Lakefront Trail opens at Oak Street after erosion repairs are completed

A long-closed section of the Lakefront Trail — hit hard by erosion and for months a roadblock along the popular path — is open again to walkers, runners and bikers.

The Chicago Park District reopened the trail between Oak and Ohio streets last week following the completion of erosion repairs, according to a news release. There are still crumbling portions of the trail, but the latest improvements bridge the lakefront route from South Shore to Edgewater.

Other repairs are still in the works, according to the Park District, including sections south of Fullerton Avenue and from 43rd to 51st streets on the South Side, a stretch of the Chicago Shoreline Protection Project.

The repairs have been made possible by Chicago billionaire Ken Griffin, who gave nearly $5 million to mend damaged areas. Griffin previously gave $12 million in 2016 to create the trail’s separate pedestrian and bicycle paths.

The Park District initiated emergency assessments of lakefront damage earlier this year after near-record lake levels and a January storm with waves nearing 20 feet pummeled the shoreline. That storm caused $37 million in damage in Chicago and Cook County, harmed buildings along the lakefront and shut down parts of the trail.

Views: 322

Reply to This

Replies to This Discussion

This is great news for me.  What are the details about “ including sections south of Fullerton Avenue“?  Can you now bicycle from Ohio street to north of Fullerton on the lake front?

 I got a call requesting volunteer work August 1 on Irving Park St.  I will go by bike from the loop. I want to know if I have to plan on a through Lincoln Park detour.   I haven’t used CTA since March and do not plan to resume in near future. 

the Lakefront Trail is open all the way from the South Shore Cultural Center to the Ardmore Avenue terminus, but there are sections where pedestrians and cyclists share the trail due to trail damage and/or flooding.

the stretch from North Avenue to Fullerton Avenue is one of those stretches, and because it is so narrow I would not use it on a weekend (or during rush hour) unless you intend to walk your bike; going through Lincoln Park and rejoining the trail at Fullerton may not be faster, but it will certainly be smoother.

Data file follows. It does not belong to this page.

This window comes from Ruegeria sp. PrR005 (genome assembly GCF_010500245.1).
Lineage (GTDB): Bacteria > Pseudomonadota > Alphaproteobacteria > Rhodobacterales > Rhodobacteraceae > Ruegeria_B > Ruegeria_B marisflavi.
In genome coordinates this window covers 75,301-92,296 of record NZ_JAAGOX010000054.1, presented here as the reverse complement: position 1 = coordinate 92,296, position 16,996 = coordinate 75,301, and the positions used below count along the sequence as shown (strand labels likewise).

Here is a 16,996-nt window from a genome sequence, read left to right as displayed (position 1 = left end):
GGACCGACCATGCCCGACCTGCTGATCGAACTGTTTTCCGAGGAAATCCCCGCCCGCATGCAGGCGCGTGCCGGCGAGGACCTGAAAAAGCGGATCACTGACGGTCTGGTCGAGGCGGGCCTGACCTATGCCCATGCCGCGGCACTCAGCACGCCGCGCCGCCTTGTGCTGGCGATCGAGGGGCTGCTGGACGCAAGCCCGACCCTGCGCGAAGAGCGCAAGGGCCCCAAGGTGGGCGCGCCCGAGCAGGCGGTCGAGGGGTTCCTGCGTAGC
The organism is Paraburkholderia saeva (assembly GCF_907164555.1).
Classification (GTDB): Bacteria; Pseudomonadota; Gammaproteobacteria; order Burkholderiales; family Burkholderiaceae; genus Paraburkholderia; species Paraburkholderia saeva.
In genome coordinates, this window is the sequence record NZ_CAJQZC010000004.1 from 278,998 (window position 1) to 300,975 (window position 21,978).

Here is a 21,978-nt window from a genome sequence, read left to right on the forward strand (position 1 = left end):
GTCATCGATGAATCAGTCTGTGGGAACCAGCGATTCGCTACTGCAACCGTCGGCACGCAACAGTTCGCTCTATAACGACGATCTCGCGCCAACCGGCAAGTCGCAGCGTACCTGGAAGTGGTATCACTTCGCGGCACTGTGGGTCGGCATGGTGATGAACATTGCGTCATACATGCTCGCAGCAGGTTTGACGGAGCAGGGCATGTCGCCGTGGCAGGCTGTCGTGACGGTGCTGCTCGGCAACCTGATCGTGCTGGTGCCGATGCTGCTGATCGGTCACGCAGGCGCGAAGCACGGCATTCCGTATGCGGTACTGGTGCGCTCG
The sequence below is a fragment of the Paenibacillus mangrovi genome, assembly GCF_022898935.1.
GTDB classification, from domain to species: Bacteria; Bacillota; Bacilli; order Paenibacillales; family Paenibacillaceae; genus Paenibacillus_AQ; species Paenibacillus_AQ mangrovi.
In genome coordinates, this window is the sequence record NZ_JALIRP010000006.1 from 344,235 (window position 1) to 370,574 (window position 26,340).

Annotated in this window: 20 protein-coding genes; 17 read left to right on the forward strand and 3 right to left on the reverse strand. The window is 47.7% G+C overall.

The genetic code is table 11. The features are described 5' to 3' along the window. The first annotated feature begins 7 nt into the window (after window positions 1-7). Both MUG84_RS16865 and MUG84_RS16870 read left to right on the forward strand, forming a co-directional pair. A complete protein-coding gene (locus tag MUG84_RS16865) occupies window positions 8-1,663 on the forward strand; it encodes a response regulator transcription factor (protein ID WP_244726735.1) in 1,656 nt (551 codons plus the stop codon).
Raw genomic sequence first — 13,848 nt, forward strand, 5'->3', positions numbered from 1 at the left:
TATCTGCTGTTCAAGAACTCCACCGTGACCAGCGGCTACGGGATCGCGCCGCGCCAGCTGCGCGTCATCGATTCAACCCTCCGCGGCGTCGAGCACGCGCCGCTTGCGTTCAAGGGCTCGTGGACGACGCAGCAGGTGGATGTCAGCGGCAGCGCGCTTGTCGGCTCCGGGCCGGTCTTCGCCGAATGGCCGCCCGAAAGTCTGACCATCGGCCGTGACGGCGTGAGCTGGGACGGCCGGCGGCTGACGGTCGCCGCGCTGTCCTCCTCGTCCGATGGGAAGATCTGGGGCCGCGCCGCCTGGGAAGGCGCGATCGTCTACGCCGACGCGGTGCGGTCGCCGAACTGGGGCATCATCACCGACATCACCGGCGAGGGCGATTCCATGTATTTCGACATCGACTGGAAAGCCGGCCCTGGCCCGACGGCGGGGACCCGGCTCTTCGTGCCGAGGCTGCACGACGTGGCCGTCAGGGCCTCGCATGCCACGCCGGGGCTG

about the stretch from Ohio to Oak: the water is very high in the Playpen and has submerged the pedestrian lanes. this means pedestrians are all over the place on that stretch, which in turn is making it doubly important to be hyper aware of your surroundings.

It's usable on the weekend (I was on it this past weekend), but you have to be mindful of other traffic. If you'd like to avoid that stretch, you can take the underpass just south of North Avenue over to Lincoln Park, and take it up along the zoo parking lot to Fullerton.

I  have not ridden the  LFT  since January or February.  I rode it on Saturday morning from  Wilson to  Monroe. peds and  pedals share the path south of  Fullerton.  Just north of  North  Ave.  I  had  to  portage and carry my bike about 50 feet  from  the path over  sand to an inner path closer  to the  water. With  the  lake  levels high it  was a little  congested just north  of  Navy  Pier but not  a big problem.  This is the  area from Oak St.  Beach to  the flyover. The area just  south of the flyover continues to be a no wake zone where you have to know you will be going 5 mph at best and  watching for peds who really  do not know where they are. I only rode there because I was meeting someone at the harbor. Otherwise, inland routes make much more  sense to  me.

I saw video of how high the water is now. It's much higher and covering the bike path compared to what it was a year ago when I visited. How sad for people trying to get a ride in. 

Today there were warnings to stay clear of areas adjacent to the water due to high waves. Hopefully it will be less turbulent.

A few hours ago there was a full-on search effort with helicopter and boats to find someone who was swept into the water near Diversey.

During the last few days, the LFT section (directly under the pedestrian bridge north of North Avenue) has been closed off and blocked by construction equipment. If heading south, you have to dismount and walk your bike across the sand to the walking/jogging path and the you rejoin the bike lanes using the "connector" just north of the Shore Club.


© 2008-2016   The Chainlink Community, L.L.C.   Powered by

Disclaimer  |  Report an Issue  |  Terms of Service